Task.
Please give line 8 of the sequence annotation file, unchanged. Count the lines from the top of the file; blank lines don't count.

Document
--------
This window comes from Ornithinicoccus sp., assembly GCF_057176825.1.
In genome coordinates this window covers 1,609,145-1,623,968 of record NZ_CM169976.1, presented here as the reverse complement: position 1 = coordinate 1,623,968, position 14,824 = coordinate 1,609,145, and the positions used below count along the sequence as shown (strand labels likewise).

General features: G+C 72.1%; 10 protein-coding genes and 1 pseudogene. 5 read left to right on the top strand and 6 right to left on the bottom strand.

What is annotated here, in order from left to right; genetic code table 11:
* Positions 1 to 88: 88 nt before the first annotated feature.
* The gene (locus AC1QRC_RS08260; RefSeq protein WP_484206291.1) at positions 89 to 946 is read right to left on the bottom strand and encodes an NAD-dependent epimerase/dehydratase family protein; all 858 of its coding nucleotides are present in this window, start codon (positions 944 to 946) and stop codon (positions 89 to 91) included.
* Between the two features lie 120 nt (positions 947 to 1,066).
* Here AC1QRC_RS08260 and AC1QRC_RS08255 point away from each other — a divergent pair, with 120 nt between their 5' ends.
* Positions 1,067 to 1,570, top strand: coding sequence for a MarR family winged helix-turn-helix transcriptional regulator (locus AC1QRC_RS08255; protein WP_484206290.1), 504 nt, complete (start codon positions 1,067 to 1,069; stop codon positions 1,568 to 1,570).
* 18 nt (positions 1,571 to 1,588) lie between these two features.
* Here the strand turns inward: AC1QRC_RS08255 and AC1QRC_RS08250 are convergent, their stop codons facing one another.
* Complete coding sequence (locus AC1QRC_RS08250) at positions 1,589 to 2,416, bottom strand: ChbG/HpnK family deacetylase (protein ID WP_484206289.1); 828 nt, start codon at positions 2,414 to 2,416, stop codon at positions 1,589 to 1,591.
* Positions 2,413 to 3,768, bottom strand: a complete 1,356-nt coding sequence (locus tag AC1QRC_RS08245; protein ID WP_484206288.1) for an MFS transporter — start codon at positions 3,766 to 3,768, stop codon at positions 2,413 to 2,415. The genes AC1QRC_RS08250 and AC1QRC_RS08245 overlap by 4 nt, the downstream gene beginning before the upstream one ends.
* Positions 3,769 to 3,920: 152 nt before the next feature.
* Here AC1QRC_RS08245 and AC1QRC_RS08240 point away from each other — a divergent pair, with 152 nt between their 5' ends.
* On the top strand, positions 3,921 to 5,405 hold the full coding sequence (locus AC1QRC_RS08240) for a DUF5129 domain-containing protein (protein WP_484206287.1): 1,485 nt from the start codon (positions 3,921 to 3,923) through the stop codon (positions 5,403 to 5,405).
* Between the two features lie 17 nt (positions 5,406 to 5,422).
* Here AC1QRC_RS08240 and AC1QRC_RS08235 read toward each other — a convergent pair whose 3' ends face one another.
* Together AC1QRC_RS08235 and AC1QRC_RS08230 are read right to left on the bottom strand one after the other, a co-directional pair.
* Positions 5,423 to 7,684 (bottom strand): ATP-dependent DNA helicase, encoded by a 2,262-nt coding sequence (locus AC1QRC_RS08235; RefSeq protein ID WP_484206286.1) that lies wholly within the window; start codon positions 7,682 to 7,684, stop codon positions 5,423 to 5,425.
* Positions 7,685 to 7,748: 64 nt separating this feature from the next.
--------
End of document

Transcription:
* Here AC1QRC_RS08260 and AC1QRC_RS08255 point away from each other — a divergent pair, with 120 nt between their 5' ends.